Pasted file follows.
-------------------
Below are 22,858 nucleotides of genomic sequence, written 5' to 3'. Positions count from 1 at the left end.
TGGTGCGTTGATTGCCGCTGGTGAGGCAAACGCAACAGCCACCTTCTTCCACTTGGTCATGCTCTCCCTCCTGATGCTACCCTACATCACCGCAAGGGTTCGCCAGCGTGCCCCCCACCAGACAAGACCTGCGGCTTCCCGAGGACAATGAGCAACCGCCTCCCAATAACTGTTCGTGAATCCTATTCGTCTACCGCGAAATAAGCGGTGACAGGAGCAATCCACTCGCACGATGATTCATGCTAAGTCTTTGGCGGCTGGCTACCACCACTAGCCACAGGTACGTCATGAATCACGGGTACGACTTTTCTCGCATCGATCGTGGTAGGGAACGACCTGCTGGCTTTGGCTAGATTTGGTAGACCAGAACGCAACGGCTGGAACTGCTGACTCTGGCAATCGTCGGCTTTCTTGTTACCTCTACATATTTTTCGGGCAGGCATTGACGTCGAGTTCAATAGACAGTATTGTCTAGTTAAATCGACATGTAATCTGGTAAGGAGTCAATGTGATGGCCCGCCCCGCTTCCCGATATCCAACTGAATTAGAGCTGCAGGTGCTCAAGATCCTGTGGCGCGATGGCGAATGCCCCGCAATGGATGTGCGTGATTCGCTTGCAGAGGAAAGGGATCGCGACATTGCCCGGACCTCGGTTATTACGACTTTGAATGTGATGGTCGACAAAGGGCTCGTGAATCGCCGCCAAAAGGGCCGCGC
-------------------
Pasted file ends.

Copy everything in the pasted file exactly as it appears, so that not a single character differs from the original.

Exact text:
Below are 22,858 nucleotides of genomic sequence, written 5' to 3'. Positions count from 1 at the left end.
TGGTGCGTTGATTGCCGCTGGTGAGGCAAACGCAACAGCCACCTTCTTCCACTTGGTCATGCTCTCCCTCCTGATGCTACCCTACATCACCGCAAGGGTTCGCCAGCGTGCCCCCCACCAGACAAGACCTGCGGCTTCCCGAGGACAATGAGCAACCGCCTCCCAATAACTGTTCGTGAATCCTATTCGTCTACCGCGAAATAAGCGGTGACAGGAGCAATCCACTCGCACGATGATTCATGCTAAGTCTTTGGCGGCTGGCTACCACCACTAGCCACAGGTACGTCATGAATCACGGGTACGACTTTTCTCGCATCGATCGTGGTAGGGAACGACCTGCTGGCTTTGGCTAGATTTGGTAGACCAGAACGCAACGGCTGGAACTGCTGACTCTGGCAATCGTCGGCTTTCTTGTTACCTCTACATATTTTTCGGGCAGGCATTGACGTCGAGTTCAATAGACAGTATTGTCTAGTTAAATCGACATGTAATCTGGTAAGGAGTCAATGTGATGGCCCGCCCCGCTTCCCGATATCCAACTGAATTAGAGCTGCAGGTGCTCAAGATCCTGTGGCGCGATGGCGAATGCCCCGCAATGGATGTGCGTGATTCGCTTGCAGAGGAAAGGGATCGCGACATTGCCCGGACCTCGGTTATTACGACTTTGAATGTGATGGTCGACAAAGGGCTCGTGAATCGCCGCCAAAAGGGCCGCGC